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Score Difference Between CAT4 And WISC-IV

By Inderbir Kaur Sandhu, Ph.D

Q: When my son was 10 years old he was tested by the school psychologist using the WISC-IV. His results were as follows:

  • Verbal Comprehension Index - 132

  • Perceptual Reasoning Index - 137

  • Working Memory Index - 102

  • Processing Speed Index - 109

  • Full Scale IQ - 129

The psychologist said that these scores put my son in the 97th percentile which was very surprising for my husband and me. The reason we had him tested in the first place was because he was struggling and doing so poorly in school.

He is now 14 years old and just started grade 9. He recently took the Cognitive Abilities Test Fourth Edition (CAT4). It was my understanding that the CAT4 assesses some of the same attributes as the WISC-IV, however my son scored average on the CAT4 (above average for Verbal, normal range for Quantitative, Non-verbal and Spatial).

My questions are as follows:

  1. Do the WISC-IV and CAT4 assess similar attributes?

  2. Do you expect a child with a high IQ (according to the WISC-IV) to do well on the CAT4?

  3. What explanation can you provide to explain the discrepancy between these scores?

Thank you.

A: CAT4 is the Cognitive Abilities Test used to test reasoning abilities for pupils aged 7 to 17+ years. CAT4 assesses a pupil's ability to reason with and manipulate different types of material through a series of Verbal, Non-Verbal, Quantitative and Spatial Ability tasks. Together, these four tests provide teachers with a comprehensive profile of a pupil's reasoning abilities, and as such the core abilities related to learning. This is a UK based test.

In general, the CAT4 is a group-administered test, while the WISC-IV batteries is individually administered. Just this factor alone makes the two tests quite different as it can affect the performance of some children. For instance, those with attention problems may lose focus during a group test (CAT4) but remain 'on-task' with one-to-one testing (WISC-IV). The WISC-IV involve the examiner reading the material to the pupil, while the CAT verbal tests require the pupil to read the materials, so this may be a factor. Additionally, the WISC-IV incorporates a wider range of cognitive tasks; so overall performance may be affected by specific abilities not assessed in CAT. For both CAT and other IQ tests, scores can sometimes vary because of extrinsic factors such as tiredness, distraction, lack of motivation, incorrect administration etc.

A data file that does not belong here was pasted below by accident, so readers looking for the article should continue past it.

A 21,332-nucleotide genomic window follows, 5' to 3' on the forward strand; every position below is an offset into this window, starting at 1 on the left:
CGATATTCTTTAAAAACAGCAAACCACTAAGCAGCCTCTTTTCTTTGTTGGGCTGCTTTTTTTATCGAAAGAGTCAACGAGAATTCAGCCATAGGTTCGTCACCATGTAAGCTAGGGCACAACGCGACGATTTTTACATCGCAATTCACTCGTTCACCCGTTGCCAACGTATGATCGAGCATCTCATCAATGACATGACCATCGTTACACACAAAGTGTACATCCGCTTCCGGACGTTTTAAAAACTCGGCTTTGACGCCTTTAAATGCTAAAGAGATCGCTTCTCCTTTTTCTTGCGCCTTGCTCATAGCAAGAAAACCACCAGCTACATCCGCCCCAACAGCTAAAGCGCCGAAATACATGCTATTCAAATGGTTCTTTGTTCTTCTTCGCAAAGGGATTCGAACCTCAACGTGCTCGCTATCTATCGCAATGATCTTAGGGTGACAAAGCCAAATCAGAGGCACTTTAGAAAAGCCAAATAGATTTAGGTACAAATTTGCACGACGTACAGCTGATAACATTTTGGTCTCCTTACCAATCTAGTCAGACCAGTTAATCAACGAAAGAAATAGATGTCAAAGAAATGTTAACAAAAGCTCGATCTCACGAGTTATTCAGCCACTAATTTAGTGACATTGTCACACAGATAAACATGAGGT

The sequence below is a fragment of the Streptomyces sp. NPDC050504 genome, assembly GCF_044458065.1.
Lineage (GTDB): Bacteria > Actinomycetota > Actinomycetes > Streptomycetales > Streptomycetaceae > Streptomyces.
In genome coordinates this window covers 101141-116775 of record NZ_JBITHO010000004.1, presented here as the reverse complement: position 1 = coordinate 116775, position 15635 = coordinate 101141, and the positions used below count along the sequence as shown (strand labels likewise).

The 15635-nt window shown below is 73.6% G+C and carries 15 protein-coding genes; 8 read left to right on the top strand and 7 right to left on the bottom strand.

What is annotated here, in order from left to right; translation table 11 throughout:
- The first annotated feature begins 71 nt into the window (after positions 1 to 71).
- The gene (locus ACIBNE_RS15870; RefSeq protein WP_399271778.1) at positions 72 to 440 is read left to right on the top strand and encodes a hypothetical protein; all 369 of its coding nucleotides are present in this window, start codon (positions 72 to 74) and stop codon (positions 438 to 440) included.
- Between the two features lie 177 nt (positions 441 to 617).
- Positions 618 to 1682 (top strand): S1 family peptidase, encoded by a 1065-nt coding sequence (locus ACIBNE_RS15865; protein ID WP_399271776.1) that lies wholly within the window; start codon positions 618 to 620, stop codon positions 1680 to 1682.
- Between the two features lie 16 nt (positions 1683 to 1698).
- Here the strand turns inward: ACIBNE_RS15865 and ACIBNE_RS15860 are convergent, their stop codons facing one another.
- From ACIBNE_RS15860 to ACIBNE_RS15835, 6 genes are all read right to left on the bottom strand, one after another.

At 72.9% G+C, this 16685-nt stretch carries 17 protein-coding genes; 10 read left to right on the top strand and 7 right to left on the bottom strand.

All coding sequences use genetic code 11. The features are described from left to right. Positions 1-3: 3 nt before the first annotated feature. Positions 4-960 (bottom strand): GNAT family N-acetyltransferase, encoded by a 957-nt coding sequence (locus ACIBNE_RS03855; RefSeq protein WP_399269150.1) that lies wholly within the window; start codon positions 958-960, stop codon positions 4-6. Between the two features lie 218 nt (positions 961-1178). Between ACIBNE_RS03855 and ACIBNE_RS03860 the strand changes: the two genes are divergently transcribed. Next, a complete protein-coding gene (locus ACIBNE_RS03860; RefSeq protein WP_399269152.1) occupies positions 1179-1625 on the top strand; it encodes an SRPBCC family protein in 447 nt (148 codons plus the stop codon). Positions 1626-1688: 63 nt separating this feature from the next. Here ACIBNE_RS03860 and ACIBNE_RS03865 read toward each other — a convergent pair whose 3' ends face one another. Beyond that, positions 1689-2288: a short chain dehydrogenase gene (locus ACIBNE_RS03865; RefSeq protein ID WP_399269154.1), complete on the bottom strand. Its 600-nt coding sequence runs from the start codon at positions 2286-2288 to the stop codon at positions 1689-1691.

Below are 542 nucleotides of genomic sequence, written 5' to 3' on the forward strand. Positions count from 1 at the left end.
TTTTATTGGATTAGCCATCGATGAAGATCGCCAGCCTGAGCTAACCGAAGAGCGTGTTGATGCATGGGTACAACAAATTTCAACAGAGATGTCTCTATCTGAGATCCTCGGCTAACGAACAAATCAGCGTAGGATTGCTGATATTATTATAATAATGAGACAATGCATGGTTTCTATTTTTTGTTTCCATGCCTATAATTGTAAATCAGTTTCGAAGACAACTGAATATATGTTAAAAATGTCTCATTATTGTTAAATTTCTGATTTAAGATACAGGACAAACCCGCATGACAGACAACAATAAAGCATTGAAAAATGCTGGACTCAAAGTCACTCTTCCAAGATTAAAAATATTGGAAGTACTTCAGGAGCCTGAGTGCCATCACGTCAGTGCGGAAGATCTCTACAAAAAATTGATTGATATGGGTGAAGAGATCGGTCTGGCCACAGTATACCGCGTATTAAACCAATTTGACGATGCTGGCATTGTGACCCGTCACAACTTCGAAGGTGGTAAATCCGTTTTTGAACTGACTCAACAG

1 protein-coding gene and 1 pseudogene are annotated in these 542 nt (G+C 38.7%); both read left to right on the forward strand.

Where there are score differences between two tests one needs to know something about the individual who is the focus of the assessment. One-to-one work with, or observation of a student over the course of a school day can sometimes be far more informative than a whole battery of test scores. Perhaps the important message is to use all the available evidence, from every source, when making any educational decisions. You may want to speak to the administrator to find out in detail reason for the score difference.

On the WISC-IV, he appeared to score much lower in the non-verbal subtests, which may require some intervention and training. Perhaps, not much was done here which resulted in lower scores in CAT4. Please check with the CAT4 administrator for better explanation by looking at the breakdown of scores.

All the best.


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